With respect to the other book, a member of the group observed the heroine was “reckless, self absorbed and pushy.”

I was glad she said that, because she read further than I did.  I was only a few pages into the first chapter when I noticed that about the heroine:  “foolish and pushy in her obsessions with fossils.”

I said to myself,

I’ve read enough romances to see where this is going. It is inevitable, because of her foolishness, she will eventually do something stupid which will jeopardize her safety and others’. She won’t listen and will go somewhere she shouldn’t and confront people she shouldn’t.

Another reader posted:

I’m far enough into the story to confirm that your predictions are quite true.  While I was into ch 5, I thought of quitting because I thought that the only thing that could please me is if this dingbat got a serious comeuppance and learned a hard lesson, but alas, she is a “strong” heroine that is very much in demand.

I wondered,

What is the purpose of writers presenting us with these types of heroines? Since when does strong have to mean stupid? I suppose it is part of the current cultural perspective that I have been thinking about lately, in light of some opinion pieces and even new stories I have seen.  Women’s empowerment is to be celebrated at all costs, even when it is grounded in silliness and poor judgment? Because ideology above everything, including reality!

It might be easy to think that authors are mocking empowered women, but it seems that art is imitating life.

Someone else wondered.  Books like these made her “question what the opposite of a strong woman is. Quiet? Hidden? Non-complaining? Single?”

My reply:

That is the thing I wonder about. Do we presume that strong has to mean arrogant, obnoxious and in other people’s faces about how strong one is? That seems to be the case in our culture.  Why can’t strong be seen as something less extroverted and public in its declaration? What about strong as wise and resilient? One can embody quiet strengths, and I don’t mean stoic in hiding one’s emotions like men traditionally have been urged to do.   Being a woman of strength should be something that is so obvious, that the reader doesn’t have to be banged over the head with it.   That is the problem with these characters. It is as though they have to prove they are strong, which makes me question just how strong they are when their strength isn’t linked to the wisdom that would make me admire their strengths, because they are stubborn and foolish.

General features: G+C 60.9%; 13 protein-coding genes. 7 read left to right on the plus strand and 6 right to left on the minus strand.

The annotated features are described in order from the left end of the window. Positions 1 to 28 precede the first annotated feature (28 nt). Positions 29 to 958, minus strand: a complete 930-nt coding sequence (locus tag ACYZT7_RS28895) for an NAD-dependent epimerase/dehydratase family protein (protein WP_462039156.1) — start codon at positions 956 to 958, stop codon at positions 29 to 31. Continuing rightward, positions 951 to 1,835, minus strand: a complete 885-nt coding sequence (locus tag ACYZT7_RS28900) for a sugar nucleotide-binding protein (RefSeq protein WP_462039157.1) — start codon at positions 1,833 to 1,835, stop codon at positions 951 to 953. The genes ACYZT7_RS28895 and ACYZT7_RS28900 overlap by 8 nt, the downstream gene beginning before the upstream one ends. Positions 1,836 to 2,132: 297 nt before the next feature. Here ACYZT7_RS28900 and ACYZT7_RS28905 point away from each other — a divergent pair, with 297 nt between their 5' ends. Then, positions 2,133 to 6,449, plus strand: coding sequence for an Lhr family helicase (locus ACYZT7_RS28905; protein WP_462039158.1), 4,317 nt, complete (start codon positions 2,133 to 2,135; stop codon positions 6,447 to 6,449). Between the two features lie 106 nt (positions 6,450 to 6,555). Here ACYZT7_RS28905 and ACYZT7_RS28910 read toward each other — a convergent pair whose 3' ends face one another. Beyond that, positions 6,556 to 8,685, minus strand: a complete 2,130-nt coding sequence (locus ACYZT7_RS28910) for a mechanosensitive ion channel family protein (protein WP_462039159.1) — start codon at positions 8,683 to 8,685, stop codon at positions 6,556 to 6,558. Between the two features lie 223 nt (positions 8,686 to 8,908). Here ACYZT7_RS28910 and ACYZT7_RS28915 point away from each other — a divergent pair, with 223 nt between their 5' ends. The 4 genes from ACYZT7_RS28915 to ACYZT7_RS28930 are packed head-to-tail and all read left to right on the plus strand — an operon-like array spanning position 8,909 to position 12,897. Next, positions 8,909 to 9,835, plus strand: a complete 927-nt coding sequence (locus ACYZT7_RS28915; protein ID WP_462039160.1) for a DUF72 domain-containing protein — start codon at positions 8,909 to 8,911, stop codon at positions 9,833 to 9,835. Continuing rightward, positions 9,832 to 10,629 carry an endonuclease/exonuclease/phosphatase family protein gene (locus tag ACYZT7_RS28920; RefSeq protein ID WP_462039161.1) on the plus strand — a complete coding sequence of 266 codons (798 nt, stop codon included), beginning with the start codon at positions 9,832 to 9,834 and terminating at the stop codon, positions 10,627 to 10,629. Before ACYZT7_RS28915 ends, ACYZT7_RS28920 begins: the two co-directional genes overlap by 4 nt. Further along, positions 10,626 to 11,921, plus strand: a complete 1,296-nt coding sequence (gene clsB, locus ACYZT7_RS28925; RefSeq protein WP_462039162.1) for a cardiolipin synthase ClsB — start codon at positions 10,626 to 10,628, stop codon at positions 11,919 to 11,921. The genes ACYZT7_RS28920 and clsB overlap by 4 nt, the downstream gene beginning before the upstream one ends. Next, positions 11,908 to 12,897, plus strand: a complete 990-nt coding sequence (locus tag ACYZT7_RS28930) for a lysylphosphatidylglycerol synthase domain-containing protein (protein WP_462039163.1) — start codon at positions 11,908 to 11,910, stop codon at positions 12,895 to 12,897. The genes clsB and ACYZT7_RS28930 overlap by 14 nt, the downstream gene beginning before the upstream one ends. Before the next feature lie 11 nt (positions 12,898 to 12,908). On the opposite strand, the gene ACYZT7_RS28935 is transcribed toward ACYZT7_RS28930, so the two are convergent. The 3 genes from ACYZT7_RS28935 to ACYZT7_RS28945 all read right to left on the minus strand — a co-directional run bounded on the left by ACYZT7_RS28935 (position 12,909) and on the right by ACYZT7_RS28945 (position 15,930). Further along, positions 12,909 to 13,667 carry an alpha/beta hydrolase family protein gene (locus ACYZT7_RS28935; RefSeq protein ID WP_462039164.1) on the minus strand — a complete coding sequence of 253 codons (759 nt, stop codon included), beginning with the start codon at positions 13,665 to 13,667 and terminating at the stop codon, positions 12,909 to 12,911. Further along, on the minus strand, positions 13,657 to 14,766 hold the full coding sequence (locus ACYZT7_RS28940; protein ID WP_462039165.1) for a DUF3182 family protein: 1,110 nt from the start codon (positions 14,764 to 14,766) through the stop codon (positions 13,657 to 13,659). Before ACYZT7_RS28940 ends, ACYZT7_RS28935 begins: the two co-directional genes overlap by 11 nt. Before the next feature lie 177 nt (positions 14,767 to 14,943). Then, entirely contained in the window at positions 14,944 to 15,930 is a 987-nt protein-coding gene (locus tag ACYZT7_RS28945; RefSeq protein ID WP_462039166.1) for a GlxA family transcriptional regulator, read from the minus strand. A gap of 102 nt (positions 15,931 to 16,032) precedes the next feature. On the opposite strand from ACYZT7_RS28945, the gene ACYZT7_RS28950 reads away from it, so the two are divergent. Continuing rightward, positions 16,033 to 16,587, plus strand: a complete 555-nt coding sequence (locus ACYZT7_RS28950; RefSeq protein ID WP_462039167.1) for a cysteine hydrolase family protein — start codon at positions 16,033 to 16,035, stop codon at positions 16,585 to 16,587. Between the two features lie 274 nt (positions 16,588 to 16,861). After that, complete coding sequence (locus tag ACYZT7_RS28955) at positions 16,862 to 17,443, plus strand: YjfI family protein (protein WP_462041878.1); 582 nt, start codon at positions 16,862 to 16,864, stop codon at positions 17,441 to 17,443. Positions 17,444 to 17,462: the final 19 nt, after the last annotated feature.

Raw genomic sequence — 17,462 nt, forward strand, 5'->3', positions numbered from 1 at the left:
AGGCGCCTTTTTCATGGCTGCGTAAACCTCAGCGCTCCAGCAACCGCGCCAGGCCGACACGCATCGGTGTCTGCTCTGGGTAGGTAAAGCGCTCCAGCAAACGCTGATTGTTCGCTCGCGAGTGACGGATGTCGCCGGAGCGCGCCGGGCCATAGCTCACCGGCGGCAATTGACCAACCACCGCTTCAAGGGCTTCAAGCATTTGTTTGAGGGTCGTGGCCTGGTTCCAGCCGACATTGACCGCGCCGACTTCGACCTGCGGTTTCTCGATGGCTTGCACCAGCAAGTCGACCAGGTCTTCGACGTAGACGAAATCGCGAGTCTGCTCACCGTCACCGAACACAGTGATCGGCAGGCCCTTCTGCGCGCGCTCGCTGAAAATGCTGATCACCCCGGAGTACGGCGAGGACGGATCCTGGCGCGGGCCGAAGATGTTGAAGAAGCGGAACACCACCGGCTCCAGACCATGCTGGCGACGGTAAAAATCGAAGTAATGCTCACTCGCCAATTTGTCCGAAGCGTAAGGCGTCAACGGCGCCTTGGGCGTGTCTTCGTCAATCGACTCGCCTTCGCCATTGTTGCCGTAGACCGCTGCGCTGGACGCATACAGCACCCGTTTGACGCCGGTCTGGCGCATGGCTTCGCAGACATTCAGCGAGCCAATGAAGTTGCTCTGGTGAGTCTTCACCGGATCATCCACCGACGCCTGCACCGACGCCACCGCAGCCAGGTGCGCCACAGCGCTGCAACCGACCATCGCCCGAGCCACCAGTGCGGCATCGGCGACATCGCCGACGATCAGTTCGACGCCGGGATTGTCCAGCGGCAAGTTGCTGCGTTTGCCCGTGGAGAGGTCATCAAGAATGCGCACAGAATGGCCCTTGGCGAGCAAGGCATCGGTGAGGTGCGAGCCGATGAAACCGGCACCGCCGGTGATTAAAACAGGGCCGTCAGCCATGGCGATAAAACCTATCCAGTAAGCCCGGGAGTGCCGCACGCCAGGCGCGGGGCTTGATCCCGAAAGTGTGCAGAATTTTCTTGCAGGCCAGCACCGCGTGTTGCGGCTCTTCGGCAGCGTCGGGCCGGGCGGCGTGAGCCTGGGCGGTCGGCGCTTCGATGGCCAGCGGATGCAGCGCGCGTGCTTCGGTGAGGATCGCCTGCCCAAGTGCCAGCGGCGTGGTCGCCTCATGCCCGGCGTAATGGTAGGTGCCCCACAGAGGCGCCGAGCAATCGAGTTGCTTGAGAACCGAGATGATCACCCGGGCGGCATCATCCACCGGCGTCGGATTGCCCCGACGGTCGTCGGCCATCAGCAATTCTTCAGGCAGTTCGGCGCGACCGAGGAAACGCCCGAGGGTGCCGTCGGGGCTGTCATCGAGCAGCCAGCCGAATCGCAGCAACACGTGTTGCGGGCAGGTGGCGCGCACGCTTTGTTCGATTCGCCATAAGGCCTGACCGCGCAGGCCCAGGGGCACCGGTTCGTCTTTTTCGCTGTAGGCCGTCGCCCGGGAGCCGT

Copyright Barbara James.  All rights reserved.

Advent: The Christmas season begins!



images.duckduckgo.comFor some people, and especially the retailers, the Christmas season begins directly after Thanksgiving. We already got our first card! But for me, the real Christmas season begins the first Sunday of Advent, which took place on Dec. 3. Time to break out the Advent candles, put up the Christmas tree, send out the cards, and think about the gifts. A great season for buying books!


Copyright Barbara James.  All rights reserved.